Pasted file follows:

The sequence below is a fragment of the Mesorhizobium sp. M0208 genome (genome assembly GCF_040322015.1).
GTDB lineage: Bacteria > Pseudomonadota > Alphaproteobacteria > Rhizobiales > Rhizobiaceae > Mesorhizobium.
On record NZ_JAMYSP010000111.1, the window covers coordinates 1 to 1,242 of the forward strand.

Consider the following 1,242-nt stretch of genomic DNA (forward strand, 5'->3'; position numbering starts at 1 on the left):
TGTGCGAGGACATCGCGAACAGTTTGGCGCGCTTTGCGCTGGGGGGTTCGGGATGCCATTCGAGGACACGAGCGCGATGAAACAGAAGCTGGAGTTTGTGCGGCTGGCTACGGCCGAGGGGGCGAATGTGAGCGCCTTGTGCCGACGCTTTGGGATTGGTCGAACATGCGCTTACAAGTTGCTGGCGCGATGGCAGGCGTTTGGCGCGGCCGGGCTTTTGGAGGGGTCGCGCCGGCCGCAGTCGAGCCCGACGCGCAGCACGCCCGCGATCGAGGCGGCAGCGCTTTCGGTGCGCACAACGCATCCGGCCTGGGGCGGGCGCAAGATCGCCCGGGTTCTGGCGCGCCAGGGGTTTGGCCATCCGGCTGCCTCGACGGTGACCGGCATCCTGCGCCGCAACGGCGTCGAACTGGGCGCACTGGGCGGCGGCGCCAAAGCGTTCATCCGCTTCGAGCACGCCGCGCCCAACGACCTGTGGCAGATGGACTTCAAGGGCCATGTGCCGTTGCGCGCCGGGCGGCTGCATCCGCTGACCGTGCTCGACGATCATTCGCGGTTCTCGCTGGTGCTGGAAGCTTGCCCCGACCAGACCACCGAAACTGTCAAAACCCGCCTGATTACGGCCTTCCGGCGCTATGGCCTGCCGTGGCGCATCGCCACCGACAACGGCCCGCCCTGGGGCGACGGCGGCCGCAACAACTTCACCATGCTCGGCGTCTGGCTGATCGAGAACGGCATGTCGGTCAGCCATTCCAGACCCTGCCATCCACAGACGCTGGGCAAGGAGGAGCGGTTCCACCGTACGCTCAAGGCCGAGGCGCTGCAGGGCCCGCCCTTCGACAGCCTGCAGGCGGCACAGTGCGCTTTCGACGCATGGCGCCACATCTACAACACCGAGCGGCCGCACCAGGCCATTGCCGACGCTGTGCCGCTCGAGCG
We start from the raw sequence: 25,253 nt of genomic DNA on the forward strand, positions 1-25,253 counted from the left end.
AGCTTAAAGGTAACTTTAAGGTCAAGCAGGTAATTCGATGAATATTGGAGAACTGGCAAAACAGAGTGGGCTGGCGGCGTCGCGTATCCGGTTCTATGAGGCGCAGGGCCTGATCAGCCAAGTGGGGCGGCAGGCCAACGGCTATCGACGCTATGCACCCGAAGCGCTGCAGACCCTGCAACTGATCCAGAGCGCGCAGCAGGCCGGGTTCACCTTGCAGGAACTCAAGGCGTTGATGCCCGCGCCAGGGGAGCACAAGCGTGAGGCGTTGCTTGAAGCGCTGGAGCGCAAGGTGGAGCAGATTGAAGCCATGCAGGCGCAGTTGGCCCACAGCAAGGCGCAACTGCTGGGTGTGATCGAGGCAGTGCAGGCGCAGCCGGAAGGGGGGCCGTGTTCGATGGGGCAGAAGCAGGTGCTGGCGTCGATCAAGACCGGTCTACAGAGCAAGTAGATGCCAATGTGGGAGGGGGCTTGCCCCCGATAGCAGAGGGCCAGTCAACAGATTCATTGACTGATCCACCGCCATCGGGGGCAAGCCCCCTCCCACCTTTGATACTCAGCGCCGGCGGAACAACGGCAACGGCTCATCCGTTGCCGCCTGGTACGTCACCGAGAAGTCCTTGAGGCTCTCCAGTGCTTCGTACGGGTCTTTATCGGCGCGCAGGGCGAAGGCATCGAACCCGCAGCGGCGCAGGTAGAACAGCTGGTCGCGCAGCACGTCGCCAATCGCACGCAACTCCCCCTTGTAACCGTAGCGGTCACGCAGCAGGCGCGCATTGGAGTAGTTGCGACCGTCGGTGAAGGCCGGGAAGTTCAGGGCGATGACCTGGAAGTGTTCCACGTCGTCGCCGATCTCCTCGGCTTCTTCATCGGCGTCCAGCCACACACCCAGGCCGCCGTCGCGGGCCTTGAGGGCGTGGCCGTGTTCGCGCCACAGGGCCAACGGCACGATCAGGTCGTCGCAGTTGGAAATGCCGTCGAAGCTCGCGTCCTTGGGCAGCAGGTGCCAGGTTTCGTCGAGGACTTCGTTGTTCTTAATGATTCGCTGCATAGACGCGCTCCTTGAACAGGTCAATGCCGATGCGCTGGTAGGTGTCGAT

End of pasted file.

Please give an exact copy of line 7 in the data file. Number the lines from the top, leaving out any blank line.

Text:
AGCTTAAAGGTAACTTTAAGGTCAAGCAGGTAATTCGATGAATATTGGAGAACTGGCAAAACAGAGTGGGCTGGCGGCGTCGCGTATCCGGTTCTATGAGGCGCAGGGCCTGATCAGCCAAGTGGGGCGGCAGGCCAACGGCTATCGACGCTATGCACCCGAAGCGCTGCAGACCCTGCAACTGATCCAGAGCGCGCAGCAGGCCGGGTTCACCTTGCAGGAACTCAAGGCGTTGATGCCCGCGCCAGGGGAGCACAAGCGTGAGGCGTTGCTTGAAGCGCTGGAGCGCAAGGTGGAGCAGATTGAAGCCATGCAGGCGCAGTTGGCCCACAGCAAGGCGCAACTGCTGGGTGTGATCGAGGCAGTGCAGGCGCAGCCGGAAGGGGGGCCGTGTTCGATGGGGCAGAAGCAGGTGCTGGCGTCGATCAAGACCGGTCTACAGAGCAAGTAGATGCCAATGTGGGAGGGGGCTTGCCCCCGATAGCAGAGGGCCAGTCAACAGATTCATTGACTGATCCACCGCCATCGGGGGCAAGCCCCCTCCCACCTTTGATACTCAGCGCCGGCGGAACAACGGCAACGGCTCATCCGTTGCCGCCTGGTACGTCACCGAGAAGTCCTTGAGGCTCTCCAGTGCTTCGTACGGGTCTTTATCGGCGCGCAGGGCGAAGGCATCGAACCCGCAGCGGCGCAGGTAGAACAGCTGGTCGCGCAGCACGTCGCCAATCGCACGCAACTCCCCCTTGTAACCGTAGCGGTCACGCAGCAGGCGCGCATTGGAGTAGTTGCGACCGTCGGTGAAGGCCGGGAAGTTCAGGGCGATGACCTGGAAGTGTTCCACGTCGTCGCCGATCTCCTCGGCTTCTTCATCGGCGTCCAGCCACACACCCAGGCCGCCGTCGCGGGCCTTGAGGGCGTGGCCGTGTTCGCGCCACAGGGCCAACGGCACGATCAGGTCGTCGCAGTTGGAAATGCCGTCGAAGCTCGCGTCCTTGGGCAGCAGGTGCCAGGTTTCGTCGAGGACTTCGTTGTTCTTAATGATTCGCTGCATAGACGCGCTCCTTGAACAGGTCAATGCCGATGCGCTGGTAGGTGTCGAT